CAN YOU HANDLE THE TRUTH?
The suggestion that somehow generating 3% real GDP growth a year after a bottom is bullish ignores the deep the hole we are still trying to climb out of. Normally, two years after a recession starts, nominal GDP is up 16% and real GDP is up 7.5%. Currently, nominal GDP is up 1.1% while real GDP is down 1.5% from pre-recession peaks.
According to earlier White House projections, that $800 billion fiscal gorilla unveiled last year was supposed to pull down the unemployment rate to 7% by now. Instead, we are at 9.5%. In fact, it’s really even worse than that, for if the participation rate had stayed constant at the April level, than unemployment rate would be 10.2% today.
What about jobless claims? They lead employment. Below 400k, you can have a bullish stance. Above 500k – the opposite, and recession risks rise materially. Well, that rise in the past week to 464k from 427k was even worse than it appears because the non-idling of auto plants this summer has given a temporary downward skew to the claims data – the underlying number is now closer to 475k. The upcoming seasonal factors that are “looking for” a decline are actually going to end up boosting the adjusted claims data and a test of 500k in the weeks ahead is a good bet.
What would that trigger?
Answer: more talk of a “double dip”. Claims back above 500k would be horrible for the markets (not bonds though).
The earnings news has, on net, been positive but not a slam dunk. The stock market is responding well to the Q2 reports but remember that the quarter was skewed by a strong start – after all, April was when the ISM hit its peak (in other words, it would be reasonable to assume that much of the Q2 earnings growth was “front loaded”). The economic data are interesting because they reveal a serious loss of momentum as the quarter drew to a close and there does not appear to have been a pickup in July at least based on the limited amount of survey data at hand.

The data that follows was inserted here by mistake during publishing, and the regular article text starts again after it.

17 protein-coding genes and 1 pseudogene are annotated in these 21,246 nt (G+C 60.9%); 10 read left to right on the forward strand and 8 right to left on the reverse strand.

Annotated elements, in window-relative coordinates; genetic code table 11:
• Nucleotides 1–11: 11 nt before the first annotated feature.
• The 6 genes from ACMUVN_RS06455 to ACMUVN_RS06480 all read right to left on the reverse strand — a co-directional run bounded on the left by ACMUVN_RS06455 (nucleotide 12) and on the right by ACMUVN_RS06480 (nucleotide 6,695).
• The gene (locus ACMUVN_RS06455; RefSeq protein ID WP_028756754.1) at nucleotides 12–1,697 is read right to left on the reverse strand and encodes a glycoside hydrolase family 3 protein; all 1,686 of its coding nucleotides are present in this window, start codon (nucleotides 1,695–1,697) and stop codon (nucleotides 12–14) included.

Housing is still in disarray – existing home sales are a bit of a lagging indicator but even with the extension of the tax credits to deals signed but not yet closed, turnover still dropped 5.1% last month ( -10% was expected) taking sales back to March levels.
What was more critical was the huge jump in months supply… now at 8.9 months’ versus 8.3 months’ in May – the highest since August 2009, and well above the 5-6 months’ that would typify a well-balanced market.
Of course, we also had the “official” leading indicator come out and verify what the ECRI has been saying – when the financial market components are stripped out, the decline goes to -0.4% (as opposed to -0.2%) which is the second decline in the past three months. And the coincident/lagging ratio, a favourite among some pundits (like a book-to-bill ratio for the entire economy) dipped for the first time since February of this year.
The stock market still seems to be driven largely by technicals and momentum trading. The economy has clearly reached an inflection point and this won’t be ignored indefinitely. The gains yesterday were large and broad-based, but lacked volume again, which calls into question the overall level of conviction.
And the fact that the Treasury market retains such a positive overall tone is a development that is failing to ratify the whippy bounce in the major averages back to their 50-day moving averages.
The summer rally came, we shall see soon enough if it is over, but with all the sturm and drang, let’s face it – we’re exactly where we were one month ago – on June 22nd, the S&P 500 was sitting around 1,095. And with 10 of the 22 trading days producing moves of 1% or more, one usually has to go to Six Flags for rides like this (thanks Josh!).
More: In this issue of Breakfast with Dave
• Just-released soft CPI data out of Canada should help Carney sleep better at night
• What are the bulls looking at?
• Leading economic indicators are now down the past two of three months
• Down 5% is good?
• Bank of Canada trims global GDP forecasts on sovereign debt crisis worries
….read more Breakfast with Dave